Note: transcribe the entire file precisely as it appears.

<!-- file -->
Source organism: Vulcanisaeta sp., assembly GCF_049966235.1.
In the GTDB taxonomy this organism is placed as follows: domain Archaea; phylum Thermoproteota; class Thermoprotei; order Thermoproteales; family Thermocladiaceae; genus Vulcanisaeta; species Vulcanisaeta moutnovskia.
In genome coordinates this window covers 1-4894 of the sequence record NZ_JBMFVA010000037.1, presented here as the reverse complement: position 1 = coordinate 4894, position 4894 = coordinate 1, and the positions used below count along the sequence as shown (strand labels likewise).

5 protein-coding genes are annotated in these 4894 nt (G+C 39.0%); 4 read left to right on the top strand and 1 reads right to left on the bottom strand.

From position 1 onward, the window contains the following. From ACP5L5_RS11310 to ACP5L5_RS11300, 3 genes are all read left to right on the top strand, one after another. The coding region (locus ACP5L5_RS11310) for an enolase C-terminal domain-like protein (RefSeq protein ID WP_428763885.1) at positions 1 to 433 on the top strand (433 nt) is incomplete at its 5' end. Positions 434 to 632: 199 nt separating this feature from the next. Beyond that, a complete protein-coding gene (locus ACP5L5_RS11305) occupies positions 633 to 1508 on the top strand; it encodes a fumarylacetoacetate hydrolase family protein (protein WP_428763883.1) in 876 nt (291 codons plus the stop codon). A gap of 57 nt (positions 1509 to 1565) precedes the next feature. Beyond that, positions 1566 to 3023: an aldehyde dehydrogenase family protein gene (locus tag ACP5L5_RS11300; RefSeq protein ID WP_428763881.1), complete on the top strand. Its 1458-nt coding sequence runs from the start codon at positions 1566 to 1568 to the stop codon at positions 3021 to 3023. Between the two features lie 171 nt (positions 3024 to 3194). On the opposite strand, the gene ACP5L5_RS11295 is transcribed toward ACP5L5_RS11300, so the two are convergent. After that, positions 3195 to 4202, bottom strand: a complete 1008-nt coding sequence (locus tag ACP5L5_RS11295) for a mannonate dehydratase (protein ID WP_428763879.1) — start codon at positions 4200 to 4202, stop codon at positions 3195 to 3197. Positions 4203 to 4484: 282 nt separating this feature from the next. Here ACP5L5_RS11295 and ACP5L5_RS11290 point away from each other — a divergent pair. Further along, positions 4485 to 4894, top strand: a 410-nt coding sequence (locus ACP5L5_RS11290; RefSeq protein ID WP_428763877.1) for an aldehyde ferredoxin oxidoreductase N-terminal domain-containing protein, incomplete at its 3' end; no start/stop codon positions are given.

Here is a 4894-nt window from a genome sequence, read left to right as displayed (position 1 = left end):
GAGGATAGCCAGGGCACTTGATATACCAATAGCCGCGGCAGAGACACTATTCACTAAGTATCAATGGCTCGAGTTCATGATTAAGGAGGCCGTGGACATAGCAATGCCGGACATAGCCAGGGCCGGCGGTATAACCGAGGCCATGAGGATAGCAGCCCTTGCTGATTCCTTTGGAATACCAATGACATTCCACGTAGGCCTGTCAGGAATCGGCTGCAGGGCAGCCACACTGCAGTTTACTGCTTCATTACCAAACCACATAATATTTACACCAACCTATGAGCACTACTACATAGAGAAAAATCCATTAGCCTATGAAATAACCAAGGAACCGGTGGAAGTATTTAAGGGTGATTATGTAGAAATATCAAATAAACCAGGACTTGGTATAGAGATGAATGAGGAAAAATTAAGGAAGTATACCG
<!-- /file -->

Source organism: Vulcanisaeta sp., assembly GCF_049966235.1.
In the GTDB taxonomy this organism is placed as follows: domain Archaea; phylum Thermoproteota; class Thermoprotei; order Thermoproteales; family Thermocladiaceae; genus Vulcanisaeta; species Vulcanisaeta moutnovskia.
In genome coordinates this window covers 1-4894 of the sequence record NZ_JBMFVA010000037.1, presented here as the reverse complement: position 1 = coordinate 4894, position 4894 = coordinate 1, and the positions used below count along the sequence as shown (strand labels likewise).

5 protein-coding genes are annotated in these 4894 nt (G+C 39.0%); 4 read left to right on the top strand and 1 reads right to left on the bottom strand.

From position 1 onward, the window contains the following. From ACP5L5_RS11310 to ACP5L5_RS11300, 3 genes are all read left to right on the top strand, one after another. The coding region (locus ACP5L5_RS11310) for an enolase C-terminal domain-like protein (RefSeq protein ID WP_428763885.1) at positions 1 to 433 on the top strand (433 nt) is incomplete at its 5' end. Positions 434 to 632: 199 nt separating this feature from the next. Beyond that, a complete protein-coding gene (locus ACP5L5_RS11305) occupies positions 633 to 1508 on the top strand; it encodes a fumarylacetoacetate hydrolase family protein (protein WP_428763883.1) in 876 nt (291 codons plus the stop codon). A gap of 57 nt (positions 1509 to 1565) precedes the next feature. Beyond that, positions 1566 to 3023: an aldehyde dehydrogenase family protein gene (locus tag ACP5L5_RS11300; RefSeq protein ID WP_428763881.1), complete on the top strand. Its 1458-nt coding sequence runs from the start codon at positions 1566 to 1568 to the stop codon at positions 3021 to 3023. Between the two features lie 171 nt (positions 3024 to 3194). On the opposite strand, the gene ACP5L5_RS11295 is transcribed toward ACP5L5_RS11300, so the two are convergent. After that, positions 3195 to 4202, bottom strand: a complete 1008-nt coding sequence (locus tag ACP5L5_RS11295) for a mannonate dehydratase (protein ID WP_428763879.1) — start codon at positions 4200 to 4202, stop codon at positions 3195 to 3197. Positions 4203 to 4484: 282 nt separating this feature from the next. Here ACP5L5_RS11295 and ACP5L5_RS11290 point away from each other — a divergent pair. Further along, positions 4485 to 4894, top strand: a 410-nt coding sequence (locus ACP5L5_RS11290; RefSeq protein ID WP_428763877.1) for an aldehyde ferredoxin oxidoreductase N-terminal domain-containing protein, incomplete at its 3' end; no start/stop codon positions are given.

Here is a 4894-nt window from a genome sequence, read left to right as displayed (position 1 = left end):
GAGGATAGCCAGGGCACTTGATATACCAATAGCCGCGGCAGAGACACTATTCACTAAGTATCAATGGCTCGAGTTCATGATTAAGGAGGCCGTGGACATAGCAATGCCGGACATAGCCAGGGCCGGCGGTATAACCGAGGCCATGAGGATAGCAGCCCTTGCTGATTCCTTTGGAATACCAATGACATTCCACGTAGGCCTGTCAGGAATCGGCTGCAGGGCAGCCACACTGCAGTTTACTGCTTCATTACCAAACCACATAATATTTACACCAACCTATGAGCACTACTACATAGAGAAAAATCCATTAGCCTATGAAATAACCAAGGAACCGGTGGAAGTATTTAAGGGTGATTATGTAGAAATATCAAATAAACCAGGACTTGGTATAGAGATGAATGAGGAAAAATTAAGGAAGTATACCG